Although the site is currently focused at German community, DaWanda has developed the English version as well. DaWanda will be looking to expand to other EU countries early next year. They are also working on developing application that will automatically load items from catalogue, web site, and files. DaWanda will have to work really hard on building the social side of the site, which can lead to a richer and active marketplace.


Updates for Google, Microsoft, Etsy

November 15, 2006

Google Local Event Search:
Google Calendar team launched a new feature that enables users to search local events added by others and additional listing aggregated from it’s partners. You can quickly search for events by event name or category, city, or date. Results show up in the Google calendar and you can switch between various views including a list view. I am not sure for what radius Google searches for events when you search by city. Other players in this area include Zvents, and Eventful, both of which had closed new funding rounds recently.


Microsoft Office Live goes live: Today Office Live officially went live. Office Live is aimed at business users and provides various applications for managing your data related to Project, Sales, Employees, and Customers. Office Live subscription plans include Basics(Free, still need to give your credit card number though), Essentials($19.95/month), and Premium($39.95/month). Each of the plans vary in the diskspace offered, number of users that you can add, applications that will be available to you, and number of other options. However most of the apps are too web1.0’ish to even think of using them. I will stick to my ad-hoc collaboration toolset(Gmail+Writely+EditGrid+GCal) in the meantime.


Etsy V2 launches: Previously I had written about the imminent release of Etsy’s new version. Couple of days back Etsy went live with the new release. With the new feature set, Etsy team is definitely poised for the long run. You can the new site and my previous post for more details about the changes.


Insight Ventures invests in Threadless

November 9, 2006

Although the idea is not new, investment still keeps flowing into startups offering custom products like t-shirts.‘s parent company skinnyCorp yesterday announced that it has secured a minority investment from Insight Venture Partners. Threadless started by Chicago based designer Jake Nickell and Jacob DeHart in January 2000.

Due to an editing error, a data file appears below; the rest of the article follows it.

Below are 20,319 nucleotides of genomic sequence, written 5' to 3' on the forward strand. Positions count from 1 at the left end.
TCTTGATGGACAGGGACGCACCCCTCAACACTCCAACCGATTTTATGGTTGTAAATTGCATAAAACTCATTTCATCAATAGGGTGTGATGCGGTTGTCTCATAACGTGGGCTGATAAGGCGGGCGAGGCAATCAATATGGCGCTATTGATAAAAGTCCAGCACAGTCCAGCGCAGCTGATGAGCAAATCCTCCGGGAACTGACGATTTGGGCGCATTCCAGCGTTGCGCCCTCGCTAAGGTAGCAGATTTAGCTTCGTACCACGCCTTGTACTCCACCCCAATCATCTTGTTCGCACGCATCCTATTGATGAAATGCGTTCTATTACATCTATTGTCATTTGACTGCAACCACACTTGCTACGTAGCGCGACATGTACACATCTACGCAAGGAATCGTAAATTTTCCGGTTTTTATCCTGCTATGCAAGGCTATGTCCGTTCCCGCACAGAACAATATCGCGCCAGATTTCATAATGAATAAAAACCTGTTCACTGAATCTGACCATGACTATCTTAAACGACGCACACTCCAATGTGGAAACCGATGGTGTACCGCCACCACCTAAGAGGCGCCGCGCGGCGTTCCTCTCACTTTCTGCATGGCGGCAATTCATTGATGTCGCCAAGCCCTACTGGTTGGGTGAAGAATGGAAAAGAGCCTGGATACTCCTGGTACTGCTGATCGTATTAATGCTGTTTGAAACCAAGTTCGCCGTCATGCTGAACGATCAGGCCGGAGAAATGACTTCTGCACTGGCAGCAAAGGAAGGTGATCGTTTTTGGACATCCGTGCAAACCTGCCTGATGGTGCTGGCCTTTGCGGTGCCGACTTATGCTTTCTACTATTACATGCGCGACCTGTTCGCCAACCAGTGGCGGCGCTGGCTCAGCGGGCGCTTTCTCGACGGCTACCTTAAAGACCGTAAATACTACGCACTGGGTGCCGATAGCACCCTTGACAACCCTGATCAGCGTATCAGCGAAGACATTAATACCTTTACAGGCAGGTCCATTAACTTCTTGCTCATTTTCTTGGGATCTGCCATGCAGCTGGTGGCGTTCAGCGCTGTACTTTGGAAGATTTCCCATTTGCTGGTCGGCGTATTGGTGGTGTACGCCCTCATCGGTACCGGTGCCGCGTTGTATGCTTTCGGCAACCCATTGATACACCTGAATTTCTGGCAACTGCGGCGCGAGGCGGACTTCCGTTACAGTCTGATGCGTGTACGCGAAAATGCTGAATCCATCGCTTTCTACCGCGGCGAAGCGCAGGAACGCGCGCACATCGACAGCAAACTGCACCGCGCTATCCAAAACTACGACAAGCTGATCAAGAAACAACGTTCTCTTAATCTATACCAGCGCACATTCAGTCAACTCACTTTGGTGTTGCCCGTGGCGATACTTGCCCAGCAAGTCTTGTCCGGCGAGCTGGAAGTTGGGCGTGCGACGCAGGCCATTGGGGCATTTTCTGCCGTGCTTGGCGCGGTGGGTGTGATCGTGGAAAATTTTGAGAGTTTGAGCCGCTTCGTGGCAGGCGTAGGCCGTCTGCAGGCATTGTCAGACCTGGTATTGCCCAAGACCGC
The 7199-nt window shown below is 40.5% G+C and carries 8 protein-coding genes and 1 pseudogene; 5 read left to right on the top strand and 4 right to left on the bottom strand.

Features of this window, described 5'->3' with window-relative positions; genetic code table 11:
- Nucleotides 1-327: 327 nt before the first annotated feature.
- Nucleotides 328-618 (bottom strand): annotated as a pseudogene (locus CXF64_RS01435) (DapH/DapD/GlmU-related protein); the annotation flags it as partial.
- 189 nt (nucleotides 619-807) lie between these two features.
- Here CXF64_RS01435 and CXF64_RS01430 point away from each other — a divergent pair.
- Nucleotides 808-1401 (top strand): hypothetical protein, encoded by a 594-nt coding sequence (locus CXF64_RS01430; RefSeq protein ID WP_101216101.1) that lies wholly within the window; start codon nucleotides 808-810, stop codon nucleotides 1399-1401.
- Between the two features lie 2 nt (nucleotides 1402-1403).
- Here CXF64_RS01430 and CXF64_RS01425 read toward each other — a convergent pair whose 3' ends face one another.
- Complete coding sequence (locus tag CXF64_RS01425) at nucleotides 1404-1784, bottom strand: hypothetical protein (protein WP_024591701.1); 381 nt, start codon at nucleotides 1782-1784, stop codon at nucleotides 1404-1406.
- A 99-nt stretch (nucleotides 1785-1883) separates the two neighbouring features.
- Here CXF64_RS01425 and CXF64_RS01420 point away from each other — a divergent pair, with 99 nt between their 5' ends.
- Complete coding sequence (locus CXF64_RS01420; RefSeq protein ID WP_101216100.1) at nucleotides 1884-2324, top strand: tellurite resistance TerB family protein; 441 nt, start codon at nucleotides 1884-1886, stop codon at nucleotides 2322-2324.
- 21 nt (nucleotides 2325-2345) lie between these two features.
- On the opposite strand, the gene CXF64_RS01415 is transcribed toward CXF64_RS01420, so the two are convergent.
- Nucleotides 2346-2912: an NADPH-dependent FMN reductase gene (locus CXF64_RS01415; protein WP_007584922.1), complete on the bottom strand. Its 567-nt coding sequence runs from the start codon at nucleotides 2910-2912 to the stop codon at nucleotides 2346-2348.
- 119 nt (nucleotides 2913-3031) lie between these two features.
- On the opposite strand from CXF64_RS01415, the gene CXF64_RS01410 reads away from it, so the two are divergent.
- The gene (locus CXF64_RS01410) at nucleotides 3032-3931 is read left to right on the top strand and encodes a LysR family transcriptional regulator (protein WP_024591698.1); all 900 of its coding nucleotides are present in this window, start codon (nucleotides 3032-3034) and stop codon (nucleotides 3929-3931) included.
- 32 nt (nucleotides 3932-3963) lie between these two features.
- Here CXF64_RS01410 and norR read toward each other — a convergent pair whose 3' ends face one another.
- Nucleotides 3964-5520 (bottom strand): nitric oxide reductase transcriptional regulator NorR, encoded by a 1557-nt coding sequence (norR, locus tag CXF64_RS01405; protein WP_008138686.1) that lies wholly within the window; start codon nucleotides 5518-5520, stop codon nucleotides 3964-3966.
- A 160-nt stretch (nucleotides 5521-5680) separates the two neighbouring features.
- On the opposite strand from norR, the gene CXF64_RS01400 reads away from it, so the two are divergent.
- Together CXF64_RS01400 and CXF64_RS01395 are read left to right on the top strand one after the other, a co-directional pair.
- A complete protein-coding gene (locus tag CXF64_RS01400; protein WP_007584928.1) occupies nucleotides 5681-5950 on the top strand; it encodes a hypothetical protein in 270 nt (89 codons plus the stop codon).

Threadless is basically an on-going t-shirt design competition. Users can submit their design ideas, which if get an high enough score from the Threadless users, are printed and sold at the site. Typically Threadless is receiving more than 600 design submission per week out of which only 4-6 are chosen for production. Each winning designer receives $2000 in cash and prizes. Powered by the user collaboration and team work, Threadless site has a refreshing outlook with an amazing range of designs.

However this custom-design market has number of well funded startups. We have the market leader Cafepress which claims to have more than 2.3 million users. Cafepress which started in 1999 has venture backing from Sequoia Capital and PacRim Venture Partners. Than we have the Palo Alto based Zazzle which has the backing of Kleiner Perkins and Sherpalo Ventures. Zazzle has received $16 million in funding in its Series A and claims to have Zazzle nearly 1 million members. Another player Spreadshirt offers its customized products services in Europe. Last September Spreadshirt had received and undisclosed amount of funding from Accel Partners. And than we have the newest entrant GoodStorm that offers customized t-shirts with a dose of non-profit ideas to it’s business model.

Now I am not sure if combines effect of these companies is part of the problems faced by major retailers like Gap. Looking at recent news about Gap on Google Finance doesn’t paint a rosy picture about Gap’s future.